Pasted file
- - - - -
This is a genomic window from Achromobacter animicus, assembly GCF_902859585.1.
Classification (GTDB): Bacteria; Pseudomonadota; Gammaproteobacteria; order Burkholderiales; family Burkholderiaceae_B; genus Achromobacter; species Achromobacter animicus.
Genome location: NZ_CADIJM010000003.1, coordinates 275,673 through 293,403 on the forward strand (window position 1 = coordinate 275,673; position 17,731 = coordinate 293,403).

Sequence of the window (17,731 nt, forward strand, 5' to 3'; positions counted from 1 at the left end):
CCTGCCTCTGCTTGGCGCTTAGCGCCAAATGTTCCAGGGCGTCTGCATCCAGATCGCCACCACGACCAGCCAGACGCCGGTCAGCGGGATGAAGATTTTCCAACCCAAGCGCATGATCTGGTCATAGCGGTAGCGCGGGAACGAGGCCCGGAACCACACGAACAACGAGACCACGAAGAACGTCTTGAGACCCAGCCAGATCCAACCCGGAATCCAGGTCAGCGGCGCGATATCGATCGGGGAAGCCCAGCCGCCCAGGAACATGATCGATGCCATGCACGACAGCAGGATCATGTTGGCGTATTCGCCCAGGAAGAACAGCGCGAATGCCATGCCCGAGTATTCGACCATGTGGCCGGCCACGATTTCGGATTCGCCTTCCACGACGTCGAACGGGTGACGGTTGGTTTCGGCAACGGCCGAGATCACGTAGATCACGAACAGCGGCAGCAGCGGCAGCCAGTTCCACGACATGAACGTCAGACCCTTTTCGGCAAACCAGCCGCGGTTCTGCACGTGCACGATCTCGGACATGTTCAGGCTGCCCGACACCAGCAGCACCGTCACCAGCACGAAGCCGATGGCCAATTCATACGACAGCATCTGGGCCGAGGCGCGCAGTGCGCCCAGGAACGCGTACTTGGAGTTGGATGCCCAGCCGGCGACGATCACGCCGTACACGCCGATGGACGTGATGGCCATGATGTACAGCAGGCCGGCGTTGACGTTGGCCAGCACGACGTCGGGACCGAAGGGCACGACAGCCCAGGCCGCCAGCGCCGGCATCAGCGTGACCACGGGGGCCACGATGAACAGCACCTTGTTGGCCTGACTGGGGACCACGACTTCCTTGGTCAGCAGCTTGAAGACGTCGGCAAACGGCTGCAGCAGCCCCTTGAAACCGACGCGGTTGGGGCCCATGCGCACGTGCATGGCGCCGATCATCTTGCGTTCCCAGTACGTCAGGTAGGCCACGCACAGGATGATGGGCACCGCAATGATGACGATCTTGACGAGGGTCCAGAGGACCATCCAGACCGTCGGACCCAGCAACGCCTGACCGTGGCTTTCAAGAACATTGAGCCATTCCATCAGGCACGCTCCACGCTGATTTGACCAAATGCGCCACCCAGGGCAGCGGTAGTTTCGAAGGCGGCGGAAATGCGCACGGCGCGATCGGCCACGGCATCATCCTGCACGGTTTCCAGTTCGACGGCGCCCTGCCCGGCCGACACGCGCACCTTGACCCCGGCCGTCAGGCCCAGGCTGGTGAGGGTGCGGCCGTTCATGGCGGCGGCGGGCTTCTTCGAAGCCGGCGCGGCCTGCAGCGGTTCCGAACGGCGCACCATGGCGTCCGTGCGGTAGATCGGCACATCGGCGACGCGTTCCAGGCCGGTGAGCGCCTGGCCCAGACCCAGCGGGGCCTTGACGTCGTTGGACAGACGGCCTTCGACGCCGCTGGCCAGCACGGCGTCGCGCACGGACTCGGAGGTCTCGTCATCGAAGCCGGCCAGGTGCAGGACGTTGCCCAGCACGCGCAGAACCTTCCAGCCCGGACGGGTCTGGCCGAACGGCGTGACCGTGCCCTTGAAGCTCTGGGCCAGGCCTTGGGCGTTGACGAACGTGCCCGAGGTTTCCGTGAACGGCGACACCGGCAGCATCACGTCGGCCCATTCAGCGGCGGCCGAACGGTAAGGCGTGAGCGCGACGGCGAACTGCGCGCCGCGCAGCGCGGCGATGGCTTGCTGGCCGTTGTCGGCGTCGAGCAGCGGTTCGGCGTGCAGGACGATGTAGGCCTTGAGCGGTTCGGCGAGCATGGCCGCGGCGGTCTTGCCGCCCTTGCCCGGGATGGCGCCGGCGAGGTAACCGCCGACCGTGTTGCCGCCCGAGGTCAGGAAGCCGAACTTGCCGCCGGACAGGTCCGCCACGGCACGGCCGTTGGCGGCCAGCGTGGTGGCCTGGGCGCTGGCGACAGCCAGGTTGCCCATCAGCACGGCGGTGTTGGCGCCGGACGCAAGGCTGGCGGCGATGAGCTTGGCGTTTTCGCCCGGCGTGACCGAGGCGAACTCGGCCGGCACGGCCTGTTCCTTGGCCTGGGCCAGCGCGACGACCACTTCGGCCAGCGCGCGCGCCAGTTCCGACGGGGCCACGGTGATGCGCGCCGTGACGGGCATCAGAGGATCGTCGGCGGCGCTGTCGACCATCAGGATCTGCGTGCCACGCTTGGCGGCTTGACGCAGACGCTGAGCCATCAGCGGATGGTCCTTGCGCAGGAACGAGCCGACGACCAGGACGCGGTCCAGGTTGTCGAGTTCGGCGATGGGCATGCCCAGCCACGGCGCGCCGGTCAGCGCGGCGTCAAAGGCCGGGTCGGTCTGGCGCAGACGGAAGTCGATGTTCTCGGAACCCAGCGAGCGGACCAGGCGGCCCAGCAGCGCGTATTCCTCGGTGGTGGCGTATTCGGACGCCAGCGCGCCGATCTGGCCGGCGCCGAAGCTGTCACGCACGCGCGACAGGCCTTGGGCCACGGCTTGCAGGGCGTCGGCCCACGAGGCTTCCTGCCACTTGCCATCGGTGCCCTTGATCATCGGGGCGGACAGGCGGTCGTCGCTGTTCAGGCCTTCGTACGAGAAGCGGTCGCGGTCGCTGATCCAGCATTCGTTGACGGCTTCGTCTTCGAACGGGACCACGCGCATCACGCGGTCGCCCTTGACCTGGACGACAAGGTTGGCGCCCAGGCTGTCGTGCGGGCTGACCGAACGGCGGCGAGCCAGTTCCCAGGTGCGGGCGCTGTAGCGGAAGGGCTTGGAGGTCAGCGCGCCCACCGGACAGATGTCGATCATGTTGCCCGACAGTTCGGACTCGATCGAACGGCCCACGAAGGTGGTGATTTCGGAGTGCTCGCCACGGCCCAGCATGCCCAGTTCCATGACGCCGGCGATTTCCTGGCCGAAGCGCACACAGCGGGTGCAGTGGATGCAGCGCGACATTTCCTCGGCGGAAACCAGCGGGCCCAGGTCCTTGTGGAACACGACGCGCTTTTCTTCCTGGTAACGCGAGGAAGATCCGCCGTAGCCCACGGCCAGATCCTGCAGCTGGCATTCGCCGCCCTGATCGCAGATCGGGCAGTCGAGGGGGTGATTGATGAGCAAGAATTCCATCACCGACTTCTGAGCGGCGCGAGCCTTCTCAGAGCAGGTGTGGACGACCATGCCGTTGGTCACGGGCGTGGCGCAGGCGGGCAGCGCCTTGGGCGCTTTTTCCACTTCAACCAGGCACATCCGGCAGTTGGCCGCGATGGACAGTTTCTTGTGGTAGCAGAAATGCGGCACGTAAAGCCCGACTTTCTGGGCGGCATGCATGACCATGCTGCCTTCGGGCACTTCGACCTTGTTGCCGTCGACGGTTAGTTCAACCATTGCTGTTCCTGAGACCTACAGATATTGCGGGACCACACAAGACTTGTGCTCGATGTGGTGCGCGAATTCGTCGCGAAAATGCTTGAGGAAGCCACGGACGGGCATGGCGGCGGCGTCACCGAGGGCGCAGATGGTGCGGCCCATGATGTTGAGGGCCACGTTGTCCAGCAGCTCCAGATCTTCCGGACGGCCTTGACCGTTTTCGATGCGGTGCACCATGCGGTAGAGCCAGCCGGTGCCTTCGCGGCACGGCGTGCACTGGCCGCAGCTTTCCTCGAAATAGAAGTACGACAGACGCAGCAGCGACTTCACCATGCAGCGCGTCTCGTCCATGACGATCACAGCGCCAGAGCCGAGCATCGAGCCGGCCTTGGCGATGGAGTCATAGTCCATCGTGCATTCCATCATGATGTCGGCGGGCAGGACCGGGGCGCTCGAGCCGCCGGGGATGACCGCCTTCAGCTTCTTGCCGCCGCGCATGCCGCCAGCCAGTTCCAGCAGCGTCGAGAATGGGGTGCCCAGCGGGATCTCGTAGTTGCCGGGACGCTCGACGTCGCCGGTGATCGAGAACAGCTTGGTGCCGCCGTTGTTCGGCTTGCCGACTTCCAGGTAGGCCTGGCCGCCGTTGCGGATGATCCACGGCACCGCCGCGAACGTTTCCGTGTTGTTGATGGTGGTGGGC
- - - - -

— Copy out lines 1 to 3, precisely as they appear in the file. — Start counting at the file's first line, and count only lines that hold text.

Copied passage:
This is a genomic window from Achromobacter animicus, assembly GCF_902859585.1.
Classification (GTDB): Bacteria; Pseudomonadota; Gammaproteobacteria; order Burkholderiales; family Burkholderiaceae_B; genus Achromobacter; species Achromobacter animicus.
Genome location: NZ_CADIJM010000003.1, coordinates 275,673 through 293,403 on the forward strand (window position 1 = coordinate 275,673; position 17,731 = coordinate 293,403).